As in "Erotism", Bataille explores the affinities between sexual desire and mysticism. Both are fuelled by a longing for total fusion, an incandescent,
immolatory merger of the self with the cosmos. The mystic and the lover desire
total consumption, pure expenditure without return; "their life is aflame and
they consume it" . Love's real object isn't the beloved, but what the Situationists called "the lost totality" and what Bataille calls "a lost intimacy": an end to alienation, union with the universe. And of course, utopian thought has always aspired to this ideal state of being, sometimes locating it in a lost golden age, sometimes at 'the end of history'. The psychological origin of this notion of heaven-on-earth is most likely our dim memories of the blissful inertia and kingly indolence of life in the womb.
In Volume III, Bataille defines this state of pure being as "sovereignty". Historically, the sovereign was defined by the consumption of wealth, rather
than its production (which in Bataille's view is always servile and alienated).
Bataille expands this particular meaning of sovereignty to include any form of
existence that isn't subordinated to utility, that doesn't involve the employment of the present for the sake of the future. It's the old utopian and/or mystical dream of living in the now. Since knowledge is always in some sense instrumental and thus subordinate to useful ends, sovereignty is a state of unknowingness, accessible only in moments. These occur only when strong emotions disrupt the chains of thought. Bataille's inventory of sovereign "effusions" - laughter, tears, intoxication, play, festivity, sexual ectasy, sacred terror - are all privileged moments that allow human beings to live in the present.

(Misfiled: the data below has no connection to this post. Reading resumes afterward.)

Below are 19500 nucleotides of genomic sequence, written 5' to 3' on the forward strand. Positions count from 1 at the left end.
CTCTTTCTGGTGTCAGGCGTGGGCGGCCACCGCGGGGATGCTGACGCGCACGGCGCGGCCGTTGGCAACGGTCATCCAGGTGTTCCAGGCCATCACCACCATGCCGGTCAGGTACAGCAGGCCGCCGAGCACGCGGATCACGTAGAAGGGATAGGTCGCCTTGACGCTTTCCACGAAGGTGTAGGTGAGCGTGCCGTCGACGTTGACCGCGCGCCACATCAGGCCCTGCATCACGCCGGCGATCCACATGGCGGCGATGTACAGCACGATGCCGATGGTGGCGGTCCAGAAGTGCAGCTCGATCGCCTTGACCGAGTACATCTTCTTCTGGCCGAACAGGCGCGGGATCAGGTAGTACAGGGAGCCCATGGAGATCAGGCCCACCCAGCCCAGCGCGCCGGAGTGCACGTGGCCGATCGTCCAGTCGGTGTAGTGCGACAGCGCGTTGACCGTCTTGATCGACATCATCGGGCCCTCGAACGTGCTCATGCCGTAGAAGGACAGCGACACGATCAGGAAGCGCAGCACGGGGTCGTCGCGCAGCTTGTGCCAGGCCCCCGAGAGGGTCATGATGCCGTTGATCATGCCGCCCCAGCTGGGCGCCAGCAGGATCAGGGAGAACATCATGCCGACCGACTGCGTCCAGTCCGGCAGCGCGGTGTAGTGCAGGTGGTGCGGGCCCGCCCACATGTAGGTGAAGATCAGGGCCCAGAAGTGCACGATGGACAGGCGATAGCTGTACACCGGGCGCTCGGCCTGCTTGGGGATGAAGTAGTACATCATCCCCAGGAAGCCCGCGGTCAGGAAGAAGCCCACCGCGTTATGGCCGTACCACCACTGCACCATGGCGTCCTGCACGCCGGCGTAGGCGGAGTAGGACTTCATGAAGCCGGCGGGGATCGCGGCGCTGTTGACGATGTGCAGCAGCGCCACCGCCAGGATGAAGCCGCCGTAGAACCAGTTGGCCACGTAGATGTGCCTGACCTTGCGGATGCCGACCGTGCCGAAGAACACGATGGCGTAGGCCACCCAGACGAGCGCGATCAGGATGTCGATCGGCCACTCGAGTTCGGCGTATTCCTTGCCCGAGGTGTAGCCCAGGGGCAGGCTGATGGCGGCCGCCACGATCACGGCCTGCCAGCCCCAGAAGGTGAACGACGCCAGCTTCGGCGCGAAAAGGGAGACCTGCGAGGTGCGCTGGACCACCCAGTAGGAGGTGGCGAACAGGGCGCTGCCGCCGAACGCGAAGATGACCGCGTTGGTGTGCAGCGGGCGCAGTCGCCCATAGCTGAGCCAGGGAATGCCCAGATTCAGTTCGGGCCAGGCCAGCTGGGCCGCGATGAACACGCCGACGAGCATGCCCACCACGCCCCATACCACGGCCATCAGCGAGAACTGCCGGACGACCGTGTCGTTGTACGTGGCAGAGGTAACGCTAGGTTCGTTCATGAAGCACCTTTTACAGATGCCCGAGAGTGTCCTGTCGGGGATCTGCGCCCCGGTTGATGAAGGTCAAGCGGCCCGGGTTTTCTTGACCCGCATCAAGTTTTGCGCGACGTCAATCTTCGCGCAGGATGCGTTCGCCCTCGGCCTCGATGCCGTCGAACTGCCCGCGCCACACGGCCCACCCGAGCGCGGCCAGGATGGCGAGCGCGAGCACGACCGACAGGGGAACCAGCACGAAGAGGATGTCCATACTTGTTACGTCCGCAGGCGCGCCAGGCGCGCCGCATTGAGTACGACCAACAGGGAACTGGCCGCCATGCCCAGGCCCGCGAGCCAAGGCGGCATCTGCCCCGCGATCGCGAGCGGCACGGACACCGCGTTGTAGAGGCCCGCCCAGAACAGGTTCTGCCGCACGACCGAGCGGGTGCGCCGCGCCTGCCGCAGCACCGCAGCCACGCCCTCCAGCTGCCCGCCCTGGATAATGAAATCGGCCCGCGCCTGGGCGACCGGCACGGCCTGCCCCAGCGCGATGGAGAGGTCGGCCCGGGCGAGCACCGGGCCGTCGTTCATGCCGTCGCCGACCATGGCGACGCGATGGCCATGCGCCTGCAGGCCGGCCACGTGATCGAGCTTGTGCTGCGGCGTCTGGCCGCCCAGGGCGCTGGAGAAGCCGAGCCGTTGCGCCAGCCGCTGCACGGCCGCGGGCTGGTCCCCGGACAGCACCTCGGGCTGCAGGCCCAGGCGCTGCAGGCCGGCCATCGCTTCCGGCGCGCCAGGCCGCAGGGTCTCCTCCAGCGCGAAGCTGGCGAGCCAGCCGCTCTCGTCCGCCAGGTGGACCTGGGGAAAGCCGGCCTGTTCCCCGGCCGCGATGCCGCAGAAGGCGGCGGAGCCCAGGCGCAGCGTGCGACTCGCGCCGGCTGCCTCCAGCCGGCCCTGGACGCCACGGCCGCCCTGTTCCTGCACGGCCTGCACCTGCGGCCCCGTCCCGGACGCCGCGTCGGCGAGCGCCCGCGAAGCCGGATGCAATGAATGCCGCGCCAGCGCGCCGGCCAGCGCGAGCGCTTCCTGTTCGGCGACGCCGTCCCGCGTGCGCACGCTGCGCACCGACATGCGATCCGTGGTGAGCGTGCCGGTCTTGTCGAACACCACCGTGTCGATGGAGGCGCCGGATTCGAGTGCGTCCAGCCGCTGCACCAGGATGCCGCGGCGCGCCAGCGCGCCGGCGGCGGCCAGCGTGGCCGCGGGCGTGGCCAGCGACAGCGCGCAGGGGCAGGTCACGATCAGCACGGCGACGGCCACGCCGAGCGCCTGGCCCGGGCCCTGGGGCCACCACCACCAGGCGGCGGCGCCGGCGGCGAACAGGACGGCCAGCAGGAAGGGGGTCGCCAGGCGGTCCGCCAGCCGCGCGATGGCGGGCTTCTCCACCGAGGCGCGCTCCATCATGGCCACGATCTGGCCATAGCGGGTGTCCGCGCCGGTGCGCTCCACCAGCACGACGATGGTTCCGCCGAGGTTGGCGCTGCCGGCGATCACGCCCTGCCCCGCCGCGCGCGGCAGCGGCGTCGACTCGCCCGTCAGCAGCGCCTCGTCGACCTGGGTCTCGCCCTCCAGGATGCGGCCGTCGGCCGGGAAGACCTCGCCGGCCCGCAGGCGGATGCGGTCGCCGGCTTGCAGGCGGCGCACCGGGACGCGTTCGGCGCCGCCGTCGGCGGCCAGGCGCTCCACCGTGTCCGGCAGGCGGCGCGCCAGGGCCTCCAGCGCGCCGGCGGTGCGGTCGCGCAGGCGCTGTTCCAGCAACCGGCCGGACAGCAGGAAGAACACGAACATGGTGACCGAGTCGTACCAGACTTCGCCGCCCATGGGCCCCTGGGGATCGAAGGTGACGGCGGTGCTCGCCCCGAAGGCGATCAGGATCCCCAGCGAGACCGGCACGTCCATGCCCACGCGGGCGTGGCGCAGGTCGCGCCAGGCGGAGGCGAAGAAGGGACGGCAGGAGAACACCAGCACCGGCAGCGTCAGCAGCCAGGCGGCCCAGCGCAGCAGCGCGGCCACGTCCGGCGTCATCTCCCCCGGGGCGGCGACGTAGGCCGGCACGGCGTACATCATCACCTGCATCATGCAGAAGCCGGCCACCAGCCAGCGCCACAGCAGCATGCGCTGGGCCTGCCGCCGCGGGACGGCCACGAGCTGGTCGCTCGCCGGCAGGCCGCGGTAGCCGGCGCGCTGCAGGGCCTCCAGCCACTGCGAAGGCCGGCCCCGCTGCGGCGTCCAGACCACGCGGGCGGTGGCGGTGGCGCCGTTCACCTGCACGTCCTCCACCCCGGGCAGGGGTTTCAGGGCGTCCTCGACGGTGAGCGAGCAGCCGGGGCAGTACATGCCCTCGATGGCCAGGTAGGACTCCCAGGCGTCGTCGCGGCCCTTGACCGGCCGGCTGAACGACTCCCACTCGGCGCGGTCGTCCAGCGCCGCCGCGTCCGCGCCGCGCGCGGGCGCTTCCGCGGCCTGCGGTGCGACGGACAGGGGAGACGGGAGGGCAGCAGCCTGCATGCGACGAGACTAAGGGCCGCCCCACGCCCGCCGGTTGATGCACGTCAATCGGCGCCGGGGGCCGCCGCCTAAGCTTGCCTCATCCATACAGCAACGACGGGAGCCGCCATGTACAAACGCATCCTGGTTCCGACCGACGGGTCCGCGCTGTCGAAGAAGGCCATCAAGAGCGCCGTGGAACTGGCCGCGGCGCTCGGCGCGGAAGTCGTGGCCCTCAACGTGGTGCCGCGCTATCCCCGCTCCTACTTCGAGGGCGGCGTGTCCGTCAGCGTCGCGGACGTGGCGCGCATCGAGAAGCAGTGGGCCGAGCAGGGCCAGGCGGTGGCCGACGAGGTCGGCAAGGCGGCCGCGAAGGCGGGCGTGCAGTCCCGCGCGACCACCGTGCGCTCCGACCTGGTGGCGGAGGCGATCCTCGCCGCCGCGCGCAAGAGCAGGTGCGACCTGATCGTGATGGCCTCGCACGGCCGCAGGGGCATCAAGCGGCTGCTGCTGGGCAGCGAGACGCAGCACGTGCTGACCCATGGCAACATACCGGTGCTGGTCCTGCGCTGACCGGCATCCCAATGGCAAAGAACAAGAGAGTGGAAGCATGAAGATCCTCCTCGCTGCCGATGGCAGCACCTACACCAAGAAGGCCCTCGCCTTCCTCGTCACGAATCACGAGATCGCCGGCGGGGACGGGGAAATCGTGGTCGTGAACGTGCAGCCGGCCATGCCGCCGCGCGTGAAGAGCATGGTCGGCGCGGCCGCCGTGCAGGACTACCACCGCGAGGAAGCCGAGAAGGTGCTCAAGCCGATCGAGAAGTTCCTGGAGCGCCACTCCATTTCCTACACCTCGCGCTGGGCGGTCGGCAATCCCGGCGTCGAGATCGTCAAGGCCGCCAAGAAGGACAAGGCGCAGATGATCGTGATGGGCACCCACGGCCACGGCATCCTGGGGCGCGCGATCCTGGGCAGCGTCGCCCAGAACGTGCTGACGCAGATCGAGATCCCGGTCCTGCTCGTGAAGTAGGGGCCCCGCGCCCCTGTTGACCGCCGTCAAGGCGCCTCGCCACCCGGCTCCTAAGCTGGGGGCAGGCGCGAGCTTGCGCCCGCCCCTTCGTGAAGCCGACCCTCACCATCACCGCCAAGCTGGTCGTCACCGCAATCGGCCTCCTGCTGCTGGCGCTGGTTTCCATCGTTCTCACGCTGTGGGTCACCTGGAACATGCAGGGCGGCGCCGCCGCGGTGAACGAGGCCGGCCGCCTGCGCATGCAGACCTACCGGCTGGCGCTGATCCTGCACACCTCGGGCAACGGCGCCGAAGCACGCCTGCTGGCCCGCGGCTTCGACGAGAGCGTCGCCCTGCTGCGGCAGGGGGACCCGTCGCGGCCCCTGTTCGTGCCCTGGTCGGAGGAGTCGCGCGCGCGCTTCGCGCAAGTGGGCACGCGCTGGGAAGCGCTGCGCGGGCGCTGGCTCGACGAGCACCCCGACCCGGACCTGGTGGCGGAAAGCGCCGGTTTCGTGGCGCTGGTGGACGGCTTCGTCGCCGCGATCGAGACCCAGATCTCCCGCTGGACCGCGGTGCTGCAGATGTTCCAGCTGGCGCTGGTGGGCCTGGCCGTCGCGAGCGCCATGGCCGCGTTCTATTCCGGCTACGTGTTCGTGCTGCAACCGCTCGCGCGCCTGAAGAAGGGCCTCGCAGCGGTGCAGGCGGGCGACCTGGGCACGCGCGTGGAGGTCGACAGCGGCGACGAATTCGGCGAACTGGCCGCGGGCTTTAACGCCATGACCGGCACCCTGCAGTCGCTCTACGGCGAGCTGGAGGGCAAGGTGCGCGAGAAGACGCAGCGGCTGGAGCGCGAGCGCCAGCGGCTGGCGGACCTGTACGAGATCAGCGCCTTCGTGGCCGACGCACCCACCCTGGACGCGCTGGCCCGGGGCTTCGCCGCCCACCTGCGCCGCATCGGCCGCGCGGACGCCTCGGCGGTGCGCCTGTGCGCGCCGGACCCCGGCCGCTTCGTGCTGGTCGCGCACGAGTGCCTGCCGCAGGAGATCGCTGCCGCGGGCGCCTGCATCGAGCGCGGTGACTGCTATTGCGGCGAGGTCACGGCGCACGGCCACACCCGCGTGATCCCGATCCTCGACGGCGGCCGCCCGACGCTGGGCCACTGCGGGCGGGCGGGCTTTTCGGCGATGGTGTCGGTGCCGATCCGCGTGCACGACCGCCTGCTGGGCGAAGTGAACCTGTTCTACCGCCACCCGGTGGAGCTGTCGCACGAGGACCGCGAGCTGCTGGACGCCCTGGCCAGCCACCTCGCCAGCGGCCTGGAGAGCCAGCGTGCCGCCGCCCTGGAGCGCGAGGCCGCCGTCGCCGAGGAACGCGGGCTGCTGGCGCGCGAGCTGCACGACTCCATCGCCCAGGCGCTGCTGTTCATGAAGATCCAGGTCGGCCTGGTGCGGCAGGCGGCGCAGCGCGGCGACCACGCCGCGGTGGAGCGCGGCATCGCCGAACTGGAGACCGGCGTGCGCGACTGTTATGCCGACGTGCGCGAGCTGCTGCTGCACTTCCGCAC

Haughtily contemptuous of bourgeois values (deferment of gratification, accumulation, providence) Bataille's own table of virtues are aristocratic.
Historically, the aristocracy have been the class of humans most able to devote
their lives and resources to prodigality (dandyism, combat, gambling, 'perverse'
sexuality). Appropriately, the society that's most antithetical to Bataille's
notion of sovereignty is Soviet Communism, which was created in reaction to an
obscenely wasteful feudalism. Impelled by the need to make the industrial
revolution happen in less than a decade, Stalin's economics turned bourgeois
accumlation into national policy. The result was state capitalism: a society in